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Seattle Mariners' Troubled Offense and How To Fix It

Chris MillerContributor IMay 3, 2010

Four runs: That's how many the Mariners managed to push across the plate in a three-game series that saw them swept by the rival Texas Rangers. The lack of offense wasted not only a spectacular Seattle debut by Cliff Lee, but also another gem by surprise of the year thus far Doug Fister.

Not that this is the first time this year that Seattle's offense has let down a spectacular pitching performance. In fact, it seems to be an everyday occurrence at this point in the season.

Ichiro and Franklin Gutierrez are the only two in the lineup making any kind of consistent contact, hitting .320 and .317, respectively. After that, the next highest average on the team is .243, by light-hitting shortstop Jack Wilson. As a team, they have just nine home runs all together, and have gone one week since their last long ball.

Newcomers Milton Bradley and Chone Figgins have gotten off to horribly slow starts, with Bradley hitting just .224 with two home runs and Figgins at a dismal .209 clip. Mike Sweeney and Ken Griffey Jr. just look old out there. It pains me to say this about my hero, but Griffey simply does not have it anymore. His bat is slow and his knees are gone. It's sad, but it's true.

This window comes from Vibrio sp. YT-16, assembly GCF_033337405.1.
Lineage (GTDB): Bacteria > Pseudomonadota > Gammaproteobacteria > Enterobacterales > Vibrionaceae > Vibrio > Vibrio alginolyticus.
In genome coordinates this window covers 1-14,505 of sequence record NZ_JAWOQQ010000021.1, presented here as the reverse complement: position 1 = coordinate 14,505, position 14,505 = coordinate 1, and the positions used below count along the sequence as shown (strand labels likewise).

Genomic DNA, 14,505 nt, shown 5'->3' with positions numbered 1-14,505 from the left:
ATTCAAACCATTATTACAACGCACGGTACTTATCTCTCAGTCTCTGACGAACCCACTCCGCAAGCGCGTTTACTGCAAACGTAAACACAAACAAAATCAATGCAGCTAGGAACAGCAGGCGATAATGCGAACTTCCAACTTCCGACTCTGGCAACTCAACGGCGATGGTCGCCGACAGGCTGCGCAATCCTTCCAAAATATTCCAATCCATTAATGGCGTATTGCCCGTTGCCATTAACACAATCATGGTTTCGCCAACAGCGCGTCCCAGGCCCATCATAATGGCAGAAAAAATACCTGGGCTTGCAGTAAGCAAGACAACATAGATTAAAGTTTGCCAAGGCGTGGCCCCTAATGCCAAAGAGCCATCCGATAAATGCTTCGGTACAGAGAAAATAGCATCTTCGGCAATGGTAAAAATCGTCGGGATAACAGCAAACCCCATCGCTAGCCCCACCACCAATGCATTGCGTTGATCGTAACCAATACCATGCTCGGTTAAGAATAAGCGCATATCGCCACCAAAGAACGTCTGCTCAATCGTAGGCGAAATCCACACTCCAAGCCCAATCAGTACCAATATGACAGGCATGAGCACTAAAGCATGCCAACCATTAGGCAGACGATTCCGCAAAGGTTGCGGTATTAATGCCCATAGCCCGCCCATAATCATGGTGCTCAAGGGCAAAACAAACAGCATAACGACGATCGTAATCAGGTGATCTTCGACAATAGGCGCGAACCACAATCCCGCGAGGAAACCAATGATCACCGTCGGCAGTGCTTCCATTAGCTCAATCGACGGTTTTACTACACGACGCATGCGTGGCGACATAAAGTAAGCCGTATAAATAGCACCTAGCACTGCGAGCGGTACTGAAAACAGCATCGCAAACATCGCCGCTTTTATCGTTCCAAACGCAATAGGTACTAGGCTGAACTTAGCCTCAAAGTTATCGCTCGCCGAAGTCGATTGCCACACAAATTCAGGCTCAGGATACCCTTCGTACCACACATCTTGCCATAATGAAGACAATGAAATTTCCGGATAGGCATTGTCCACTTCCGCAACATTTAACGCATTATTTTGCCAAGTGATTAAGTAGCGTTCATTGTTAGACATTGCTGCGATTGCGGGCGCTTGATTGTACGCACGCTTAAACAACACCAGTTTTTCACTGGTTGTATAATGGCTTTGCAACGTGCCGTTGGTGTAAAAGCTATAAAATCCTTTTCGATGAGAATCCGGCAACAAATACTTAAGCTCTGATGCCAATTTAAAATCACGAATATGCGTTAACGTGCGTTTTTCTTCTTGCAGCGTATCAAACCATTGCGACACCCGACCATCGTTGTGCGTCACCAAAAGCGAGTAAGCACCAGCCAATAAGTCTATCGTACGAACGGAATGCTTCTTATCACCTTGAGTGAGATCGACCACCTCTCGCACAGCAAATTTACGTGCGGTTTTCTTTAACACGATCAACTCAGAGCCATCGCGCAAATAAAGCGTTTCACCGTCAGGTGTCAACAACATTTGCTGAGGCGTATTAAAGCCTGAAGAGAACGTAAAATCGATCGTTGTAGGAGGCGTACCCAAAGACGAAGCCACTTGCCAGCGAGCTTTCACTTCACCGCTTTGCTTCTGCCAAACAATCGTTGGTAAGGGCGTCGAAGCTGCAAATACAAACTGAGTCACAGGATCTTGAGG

Seattle has the pitching to make a run, and a deep run at that. However, they cannot do it without run support. So the question is, how do they fix this?

I don't want to sound like I'm panicking. I know it's early, but they must act fast. If they wait till the trade deadline to do something, I fear it'll be too late.

First, release Mike Sweeney and Eric Byrnes. I know everybody loves Sweeney, and Byrnes is a hard-nosed guy, but they simply are not getting it done. Go after Jermaine Dye or Carlos Delgado to fill the DH slot. Everybody knows they can still hit, and a shift to the DH role will keep them fresh.

Second, Figgins must get on track. If he can get on and they can put some offense in the middle of the lineup, they will score runs. I have faith that he will get his knocks, but it's got to come soon.

Third, they've got to relax. When you're in a slump, you tend to try and force it, try and make something happen rather than just letting it come. It's obvious to me that a lot of the Mariners hitters are doing this right now. They have to relax, remember what got them there, and above all else, have fun. It's a game. Go play it.

The Mariners have the ability to go a long way this year. They must address the offensive problems, however, if they expect to climb to the top of the tough AL West. Pitching alone will not be enough. It's time to move, no time to waste. Free agents, trades, minor leagues—it doesn't matter: Something must be done.

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